Try to Remember

I haven’t seen the musical “The Fantasticks,” but I love a song from it, called “Try to Remember.” It’s calm and sweet and reminiscent, and I think you should give it a listen:)

Try to remember the kind of September
When life was slow and oh, so mellow
Try to remember the kind of September
When grass was green and grain was yellow
Try to remember the kind of September
When you were a tender and callow fellow
Try to remember and if you remember then follow

I’m writing for a few reasons–one is that it’s September, finally. And that is worth reveling in, just by itself. The -ember months (including the very loveliest, October) have a way of waking me up inside; in fact, I’m half-convinced I’m doing a sort of sleep-walk/hibernation the rest of the year. The air dries out and a breeze comes down the trees, and the breeze is bringing fall. And it smells like smoke and cinnamon and hope and yearning.

Another reason I’m writing is to inform the blogging world that I got a job, which is weird. Because I can’t just take the job and shut up–I have to do some soul-searching and agonizing before I turn into corporate-brained robot Jo. That’s not what I meant. What I mean is that, well, I wasn’t gonna get a job this year (see The Plan for that particular bit of soul-searching). I was going to read and read and read, and relish just being with my family, and take all the opportunities that would never come once I settled down to whatever-the-future-might-hold. I wasn’t going to worry; I was going to let next year worry about itself.

I was going to be a lily.

So while I’m very thankful for this job, I feel in some way that I’ve failed by doing anything so crude as being employed. (See what an absolute idiot I can be? I can regret anything.) Enough of the regret. Enough enough enough.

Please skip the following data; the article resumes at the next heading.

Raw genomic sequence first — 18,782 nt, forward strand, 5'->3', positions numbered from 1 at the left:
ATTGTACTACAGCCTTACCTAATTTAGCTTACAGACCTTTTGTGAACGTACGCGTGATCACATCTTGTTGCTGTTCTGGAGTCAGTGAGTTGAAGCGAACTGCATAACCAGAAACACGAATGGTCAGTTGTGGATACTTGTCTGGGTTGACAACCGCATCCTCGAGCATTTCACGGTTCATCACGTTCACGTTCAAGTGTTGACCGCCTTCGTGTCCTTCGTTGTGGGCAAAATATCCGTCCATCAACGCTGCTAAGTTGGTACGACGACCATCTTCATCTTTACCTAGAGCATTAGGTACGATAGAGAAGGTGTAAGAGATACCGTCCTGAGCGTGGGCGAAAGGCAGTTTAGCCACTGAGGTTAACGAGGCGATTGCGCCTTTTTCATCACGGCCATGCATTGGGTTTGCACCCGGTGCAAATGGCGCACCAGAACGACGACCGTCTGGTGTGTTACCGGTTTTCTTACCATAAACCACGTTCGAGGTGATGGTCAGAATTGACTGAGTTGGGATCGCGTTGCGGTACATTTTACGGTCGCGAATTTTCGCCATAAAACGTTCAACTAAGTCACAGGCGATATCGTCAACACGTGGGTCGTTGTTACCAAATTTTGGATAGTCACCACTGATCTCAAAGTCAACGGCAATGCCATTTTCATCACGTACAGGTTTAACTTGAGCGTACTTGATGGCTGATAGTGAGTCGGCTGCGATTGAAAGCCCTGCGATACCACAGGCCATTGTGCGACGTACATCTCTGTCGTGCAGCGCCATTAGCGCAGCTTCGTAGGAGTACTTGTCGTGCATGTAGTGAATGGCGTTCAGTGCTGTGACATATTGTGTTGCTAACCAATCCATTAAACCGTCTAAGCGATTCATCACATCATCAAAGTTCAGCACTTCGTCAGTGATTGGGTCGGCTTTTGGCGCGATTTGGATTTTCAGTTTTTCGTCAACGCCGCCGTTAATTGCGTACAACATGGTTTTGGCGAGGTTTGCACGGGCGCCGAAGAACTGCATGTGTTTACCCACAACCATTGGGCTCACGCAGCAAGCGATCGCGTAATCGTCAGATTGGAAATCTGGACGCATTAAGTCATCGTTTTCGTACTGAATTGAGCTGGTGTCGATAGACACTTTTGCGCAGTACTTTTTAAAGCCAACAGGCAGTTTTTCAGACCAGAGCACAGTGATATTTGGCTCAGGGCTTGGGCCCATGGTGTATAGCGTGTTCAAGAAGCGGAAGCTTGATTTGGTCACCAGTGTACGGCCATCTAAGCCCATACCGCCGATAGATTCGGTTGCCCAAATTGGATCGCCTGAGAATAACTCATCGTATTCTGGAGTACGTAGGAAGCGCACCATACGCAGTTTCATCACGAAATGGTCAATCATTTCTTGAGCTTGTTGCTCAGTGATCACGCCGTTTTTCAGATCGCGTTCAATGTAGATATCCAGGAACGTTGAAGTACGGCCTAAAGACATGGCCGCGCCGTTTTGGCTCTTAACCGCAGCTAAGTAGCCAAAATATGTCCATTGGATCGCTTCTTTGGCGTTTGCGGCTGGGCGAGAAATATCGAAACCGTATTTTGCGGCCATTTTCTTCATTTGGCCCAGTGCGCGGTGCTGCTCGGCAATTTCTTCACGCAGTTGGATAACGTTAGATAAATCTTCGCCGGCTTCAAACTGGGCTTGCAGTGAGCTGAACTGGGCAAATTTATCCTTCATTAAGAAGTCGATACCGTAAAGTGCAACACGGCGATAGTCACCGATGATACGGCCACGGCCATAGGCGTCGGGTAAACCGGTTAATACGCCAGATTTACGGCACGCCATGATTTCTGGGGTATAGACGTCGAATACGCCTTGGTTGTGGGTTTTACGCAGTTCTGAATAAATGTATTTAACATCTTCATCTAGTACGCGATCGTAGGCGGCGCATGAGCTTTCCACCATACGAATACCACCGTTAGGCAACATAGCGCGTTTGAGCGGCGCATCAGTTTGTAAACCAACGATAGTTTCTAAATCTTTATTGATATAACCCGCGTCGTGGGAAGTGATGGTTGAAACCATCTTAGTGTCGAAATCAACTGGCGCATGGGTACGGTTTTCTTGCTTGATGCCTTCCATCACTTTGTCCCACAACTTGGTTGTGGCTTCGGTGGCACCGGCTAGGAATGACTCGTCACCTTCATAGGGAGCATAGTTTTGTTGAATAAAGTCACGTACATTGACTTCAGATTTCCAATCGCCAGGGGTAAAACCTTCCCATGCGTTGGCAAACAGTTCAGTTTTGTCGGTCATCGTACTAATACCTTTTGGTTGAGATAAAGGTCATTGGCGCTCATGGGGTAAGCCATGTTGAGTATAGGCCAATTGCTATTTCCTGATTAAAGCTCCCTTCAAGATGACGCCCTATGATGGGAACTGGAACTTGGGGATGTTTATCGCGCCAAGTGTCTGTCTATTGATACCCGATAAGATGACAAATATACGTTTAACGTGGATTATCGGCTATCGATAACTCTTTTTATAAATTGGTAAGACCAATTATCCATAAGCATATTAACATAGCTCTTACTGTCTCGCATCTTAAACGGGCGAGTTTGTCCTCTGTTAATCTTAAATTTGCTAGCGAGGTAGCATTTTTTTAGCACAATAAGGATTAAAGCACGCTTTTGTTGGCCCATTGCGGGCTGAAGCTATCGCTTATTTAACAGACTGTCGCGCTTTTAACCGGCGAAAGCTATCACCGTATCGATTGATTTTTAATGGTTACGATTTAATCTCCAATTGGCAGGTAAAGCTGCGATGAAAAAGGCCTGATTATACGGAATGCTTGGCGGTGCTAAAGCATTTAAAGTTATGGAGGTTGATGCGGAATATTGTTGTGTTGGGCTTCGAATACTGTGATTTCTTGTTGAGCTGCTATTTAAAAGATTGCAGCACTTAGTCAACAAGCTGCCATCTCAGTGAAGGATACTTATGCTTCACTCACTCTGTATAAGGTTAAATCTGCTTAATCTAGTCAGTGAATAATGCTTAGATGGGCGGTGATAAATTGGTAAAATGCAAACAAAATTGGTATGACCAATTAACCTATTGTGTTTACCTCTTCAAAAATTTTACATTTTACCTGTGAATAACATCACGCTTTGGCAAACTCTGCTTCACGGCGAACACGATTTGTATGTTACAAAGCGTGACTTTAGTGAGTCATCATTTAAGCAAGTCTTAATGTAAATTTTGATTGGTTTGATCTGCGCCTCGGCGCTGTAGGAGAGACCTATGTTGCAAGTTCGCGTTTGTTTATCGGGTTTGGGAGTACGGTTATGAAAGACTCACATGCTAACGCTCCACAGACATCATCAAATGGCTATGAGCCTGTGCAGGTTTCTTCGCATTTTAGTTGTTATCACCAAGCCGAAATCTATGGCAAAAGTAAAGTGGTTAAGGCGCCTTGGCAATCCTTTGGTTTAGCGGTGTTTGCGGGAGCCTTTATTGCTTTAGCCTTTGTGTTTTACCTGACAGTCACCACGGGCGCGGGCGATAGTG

The job, if you were wondering, is medical writing/editing. So I do a lot of scanning long documents for numbers and split infinitives. If I describe it any more, you might think it’s the most boringest thing ever, but that is NOT the point I’m trying to make. The point is I get to use what I’ve learned (about sentence structure and the use of semicolons) and I get to help very smart people communicate even better. Because I’m not terribly smart, scientifically, but when I understand what I’m reading, it’s fascinating.

So my job involves detective work: (1) because scientists like to hide their identity with a bunch of passive voice; and (2) because I have to look up every third word in my newly acquired medical dictionary.

And there’s a third aspect to medical writing–it’s a game Mary Poppins might call “Well begun is half done,” or “A spoon full of sugar helps the medicine go down.”

“In the most delightful way.”

I see if I can make it interesting–whatever “it” may happen to be. I just see if I can be intrigued, and sometimes, God grants me a curiosity about things I never would have expected to be interested in.